On the other end of the spectrum, sometimes I get hyperfocused on one thing and ignore everything else until I burn out on that one thing, and nothing really comes of it, either.

So here’s my attempt at a balanced approach, in the shallows of 2017: taking each thing one week at a time.

This week I have been working on a new project. I have written 30,000 words total for it. The first day I wrote almost 12,000 words, 8,000 of which I’ve kept. Each subsequent day I’ve written several thousand words more, while also doing some light editing on the previous day’s work to make the emerging story more coherent.

It’s not just that I’m throwing myself into a single project at a time that’s created this level of productivity. There are a few other things I’m doing differently. I wrote a sort of character guide for this project that ended up also serving as a rough outline for how the story unfolds. It’s something I should really do more often. I think of myself as not being an outliner, but when I write character and setting guides it ends up both sparking my imagination and giving me a more solid grasp of what the story needs to do and how I can do it.

The project I’m working on for this week is workingly entitled The Secret Sisterhood of Superheroes. It is my return to superhero fiction and to the universe of the Star Harbor stories. I’m not re-using the title “Star Harbor Nights”, which kind of centers the story around a single city. The story is set a good ten years on from (a potentially slightly cosmically retconned) version of the previous tales in the universe and mostly focuses on a new group of characters. There are touchstones to the older stories, though they’re by no means required reading.

I’m not yet sure of how I’m going to publish the stories, though it will be serialized. The question is just “where” and “how often”. The “mass writing” approach I’m taking allows for better editing and a more coherent story, though it’s going to have the same sprawling quality that defines my style.  The story so far has been focused pretty strongly on a single character (J.J. Masterson, aka Labrys), but it’s an ensemble/mosaic story.

Next week is a family holiday gathering. I’m not sure what I’m going to do for the week after, but during my away time I’m going to be revisiting my other stories/projects and weighing which ones to give this treatment to in the weeks following.

I’m not going to have a solid docket of stories that I cycle between each month, because not all my projects are or will be serials and if I’m not following where the muse moves me to an extent, the whole thing is likely to break down. This is part of the point: being able to shift gears when I run out of inspiration.

Part of the approach is about focusing my energy on one thing at a time, and not regretting what I’m not doing. If I can get somewhere doing a thing with a focused week of activity, I’ll keep coming back to it periodically. If I can’t, then I will probably drop it and let it stay dropped. When it’s not the week of something, I’m not going to sweat the fact that it’s not getting done.

So, these are going to be some exciting times. I’m not likely to post any new fiction in the first half of January, but after that? Buckle up. New life might be breathed into flagging things. Long-dormant favorite stories might be coming back. Entirely new things may well be afoot.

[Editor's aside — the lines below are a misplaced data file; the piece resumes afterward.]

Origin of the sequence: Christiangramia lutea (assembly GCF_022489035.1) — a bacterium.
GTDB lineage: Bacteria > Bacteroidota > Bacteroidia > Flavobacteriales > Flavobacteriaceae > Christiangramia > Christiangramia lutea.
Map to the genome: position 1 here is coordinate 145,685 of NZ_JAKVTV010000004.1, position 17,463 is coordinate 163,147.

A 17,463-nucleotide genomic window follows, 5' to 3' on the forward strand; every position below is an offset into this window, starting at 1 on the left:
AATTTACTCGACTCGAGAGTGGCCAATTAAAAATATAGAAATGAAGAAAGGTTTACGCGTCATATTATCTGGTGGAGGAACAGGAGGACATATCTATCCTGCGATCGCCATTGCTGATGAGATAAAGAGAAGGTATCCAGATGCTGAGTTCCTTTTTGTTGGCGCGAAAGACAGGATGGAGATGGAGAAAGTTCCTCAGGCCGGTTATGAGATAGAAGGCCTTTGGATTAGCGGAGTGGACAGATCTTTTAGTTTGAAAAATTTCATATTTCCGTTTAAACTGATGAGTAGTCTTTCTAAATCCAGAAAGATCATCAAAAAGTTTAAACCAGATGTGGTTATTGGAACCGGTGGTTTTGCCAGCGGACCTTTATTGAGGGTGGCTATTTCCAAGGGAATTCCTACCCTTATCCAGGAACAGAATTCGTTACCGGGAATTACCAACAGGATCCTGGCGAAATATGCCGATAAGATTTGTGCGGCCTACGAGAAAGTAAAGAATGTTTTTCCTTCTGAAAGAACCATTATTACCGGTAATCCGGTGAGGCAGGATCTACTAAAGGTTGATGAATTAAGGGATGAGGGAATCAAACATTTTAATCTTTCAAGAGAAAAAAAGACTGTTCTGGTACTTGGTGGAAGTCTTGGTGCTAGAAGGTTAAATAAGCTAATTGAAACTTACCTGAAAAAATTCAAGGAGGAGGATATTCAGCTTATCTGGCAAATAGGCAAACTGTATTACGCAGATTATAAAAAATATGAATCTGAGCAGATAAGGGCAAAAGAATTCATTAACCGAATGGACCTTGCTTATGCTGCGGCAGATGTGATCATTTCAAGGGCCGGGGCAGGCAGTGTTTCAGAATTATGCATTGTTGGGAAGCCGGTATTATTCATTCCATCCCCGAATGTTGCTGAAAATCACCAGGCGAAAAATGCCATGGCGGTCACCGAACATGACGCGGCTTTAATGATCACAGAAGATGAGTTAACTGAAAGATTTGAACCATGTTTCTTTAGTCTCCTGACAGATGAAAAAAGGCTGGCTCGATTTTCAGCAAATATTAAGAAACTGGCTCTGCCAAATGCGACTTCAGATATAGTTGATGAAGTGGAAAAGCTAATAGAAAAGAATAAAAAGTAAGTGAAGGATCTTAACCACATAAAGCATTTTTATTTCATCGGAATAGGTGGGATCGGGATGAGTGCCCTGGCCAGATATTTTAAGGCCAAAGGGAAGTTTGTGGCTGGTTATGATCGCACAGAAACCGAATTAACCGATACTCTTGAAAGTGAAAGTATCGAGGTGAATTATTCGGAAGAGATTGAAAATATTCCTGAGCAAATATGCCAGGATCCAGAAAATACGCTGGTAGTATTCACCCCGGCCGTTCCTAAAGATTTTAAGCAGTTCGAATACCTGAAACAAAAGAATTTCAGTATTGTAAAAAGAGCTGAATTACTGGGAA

Going to make a quick overview post about Secret Sisterhood of Superheroes immediately following this.

STATUS: Thursday, December 22nd

The Daily Report

Well, it happened. I wrote 2,000 words of fiction yesterday. Brand new update for my patron-locked serial story Making Out Like Bandits.

A couple of days ago, I made the decision to try to break my fiction logjam by getting back to basics: writing out stories in a pseudo-script format like I used to do as a teenager (this plays to my strengths, as dialogue is my strong point compared to description), doing some flash fiction, writing simple “once upon a time” stories.

I never actually wound up doing these things, though. Just thought about how I would. Threshed out opening lines in my head, sketched out scenes. And just like that, the logjam unjammed. Words started pouring forth. I still might do some of those exercises, though.

The State of the Me

Busy and complicated.

Plans For Today

We’ve got holiday stuff happening this weekend that we have to be ready for, so my attention is a little scattered, but I mean to build on yesterday’s breakthrough by writing this afternoon. Nothing in particular, just writing. Whatever wants to flow.

For Your Consideration (2016 Eligibility Post)

At the request of a few people, I’ve been trying to put together an “eligibility post”, a reminder of things I did in 2016 that might qualify for awards in 2017. I’ve had a hard time finding the wherewithal to do it in a comprehensive way, but I’ve decided that doing it piecemeal is better than not at all. Which is to say that this might be added to later.

Short Stories

  • Women Making Bees In Public” is absolutely one of my favorite short stories ever. It’s a short speculative fiction story.
  • The Numbers Game” is another strong one. It is both speculative and horror.
  • Crooked Hillary” is a horror story without true speculative elements. It is also a work of political satire.

Satire

Commentary

  • You can find a lot of different essays on various topics under the category of “Noisy Nonsense” on my blog. Again, all dated, in case you’re curious what I’ve written in 2016. I’ll only highlight a few of them of which I’m particularly proud:
  • Comedy Tomorrow, Hugos Tonight” – My meditation on the Hugo Awards, on the morning before they were awarded.
  • It’s A Major Award“- A follow-up, written after I received an Alfie.